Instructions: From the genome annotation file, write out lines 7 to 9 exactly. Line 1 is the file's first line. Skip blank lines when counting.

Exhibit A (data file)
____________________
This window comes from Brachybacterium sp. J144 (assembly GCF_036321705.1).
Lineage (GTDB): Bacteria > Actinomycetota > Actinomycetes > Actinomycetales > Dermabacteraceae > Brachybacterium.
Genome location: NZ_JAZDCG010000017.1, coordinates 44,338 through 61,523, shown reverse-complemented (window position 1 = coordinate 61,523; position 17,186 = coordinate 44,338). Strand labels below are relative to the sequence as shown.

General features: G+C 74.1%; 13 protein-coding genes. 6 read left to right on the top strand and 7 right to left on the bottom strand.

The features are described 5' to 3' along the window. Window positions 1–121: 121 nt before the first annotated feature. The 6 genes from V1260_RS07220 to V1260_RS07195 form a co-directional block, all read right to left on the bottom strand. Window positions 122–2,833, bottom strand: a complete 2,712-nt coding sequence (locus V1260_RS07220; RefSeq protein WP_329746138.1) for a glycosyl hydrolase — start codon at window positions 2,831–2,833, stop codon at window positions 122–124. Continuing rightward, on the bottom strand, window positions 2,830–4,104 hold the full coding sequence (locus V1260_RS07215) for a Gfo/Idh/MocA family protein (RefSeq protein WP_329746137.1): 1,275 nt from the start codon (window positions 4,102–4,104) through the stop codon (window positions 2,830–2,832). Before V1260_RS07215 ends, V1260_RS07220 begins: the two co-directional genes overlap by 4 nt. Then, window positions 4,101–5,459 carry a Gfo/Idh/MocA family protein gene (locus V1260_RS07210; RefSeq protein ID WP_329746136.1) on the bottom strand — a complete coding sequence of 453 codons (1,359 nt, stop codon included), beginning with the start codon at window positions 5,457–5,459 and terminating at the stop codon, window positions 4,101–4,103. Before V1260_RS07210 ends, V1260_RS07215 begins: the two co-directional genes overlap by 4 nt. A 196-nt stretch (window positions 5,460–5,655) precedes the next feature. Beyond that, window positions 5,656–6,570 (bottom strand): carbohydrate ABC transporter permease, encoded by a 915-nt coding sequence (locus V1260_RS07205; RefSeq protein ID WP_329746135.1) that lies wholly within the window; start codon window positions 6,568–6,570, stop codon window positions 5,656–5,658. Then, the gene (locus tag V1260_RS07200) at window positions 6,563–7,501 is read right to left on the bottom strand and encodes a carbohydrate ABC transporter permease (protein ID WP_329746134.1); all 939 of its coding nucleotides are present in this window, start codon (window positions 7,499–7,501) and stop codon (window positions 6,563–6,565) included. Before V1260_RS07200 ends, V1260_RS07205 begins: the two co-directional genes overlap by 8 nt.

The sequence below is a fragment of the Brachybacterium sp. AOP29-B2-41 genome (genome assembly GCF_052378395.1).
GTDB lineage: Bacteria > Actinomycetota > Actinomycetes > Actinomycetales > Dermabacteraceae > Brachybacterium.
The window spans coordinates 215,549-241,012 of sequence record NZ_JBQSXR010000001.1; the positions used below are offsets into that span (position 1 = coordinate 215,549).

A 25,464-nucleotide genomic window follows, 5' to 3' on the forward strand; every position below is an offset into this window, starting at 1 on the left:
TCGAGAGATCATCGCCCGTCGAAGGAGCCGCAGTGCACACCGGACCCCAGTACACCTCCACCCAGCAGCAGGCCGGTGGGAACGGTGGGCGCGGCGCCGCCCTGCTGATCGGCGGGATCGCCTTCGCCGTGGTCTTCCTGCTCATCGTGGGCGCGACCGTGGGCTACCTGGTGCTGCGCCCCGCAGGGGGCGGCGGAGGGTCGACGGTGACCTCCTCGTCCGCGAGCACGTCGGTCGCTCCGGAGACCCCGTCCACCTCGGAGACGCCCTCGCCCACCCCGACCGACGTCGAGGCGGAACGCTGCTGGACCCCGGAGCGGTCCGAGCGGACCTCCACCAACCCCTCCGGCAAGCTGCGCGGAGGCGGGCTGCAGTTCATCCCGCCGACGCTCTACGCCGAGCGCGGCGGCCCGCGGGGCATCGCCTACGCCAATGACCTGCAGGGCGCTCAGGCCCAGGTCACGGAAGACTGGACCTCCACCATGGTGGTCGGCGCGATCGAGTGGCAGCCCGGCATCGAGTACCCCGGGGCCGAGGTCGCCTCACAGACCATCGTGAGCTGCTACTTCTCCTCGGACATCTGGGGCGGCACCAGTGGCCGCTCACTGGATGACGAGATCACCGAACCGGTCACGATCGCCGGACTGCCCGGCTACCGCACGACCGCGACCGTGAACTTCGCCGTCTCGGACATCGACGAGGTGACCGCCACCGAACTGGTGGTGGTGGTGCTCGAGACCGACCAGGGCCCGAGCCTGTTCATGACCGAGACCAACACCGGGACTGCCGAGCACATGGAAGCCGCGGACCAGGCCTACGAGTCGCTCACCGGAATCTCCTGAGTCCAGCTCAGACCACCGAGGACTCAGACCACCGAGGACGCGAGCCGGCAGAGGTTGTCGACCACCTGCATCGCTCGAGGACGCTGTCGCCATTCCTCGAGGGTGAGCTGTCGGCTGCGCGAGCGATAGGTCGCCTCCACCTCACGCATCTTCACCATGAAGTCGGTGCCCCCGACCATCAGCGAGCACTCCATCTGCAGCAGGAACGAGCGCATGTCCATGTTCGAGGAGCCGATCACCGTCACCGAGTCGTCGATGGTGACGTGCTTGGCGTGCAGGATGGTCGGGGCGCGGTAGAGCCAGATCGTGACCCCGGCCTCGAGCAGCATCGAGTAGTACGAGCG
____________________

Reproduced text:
GTDB lineage: Bacteria > Actinomycetota > Actinomycetes > Actinomycetales > Dermabacteraceae > Brachybacterium.
The window spans coordinates 215,549-241,012 of sequence record NZ_JBQSXR010000001.1; the positions used below are offsets into that span (position 1 = coordinate 215,549).

A 25,464-nucleotide genomic window follows, 5' to 3' on the forward strand; every position below is an offset into this window, starting at 1 on the left: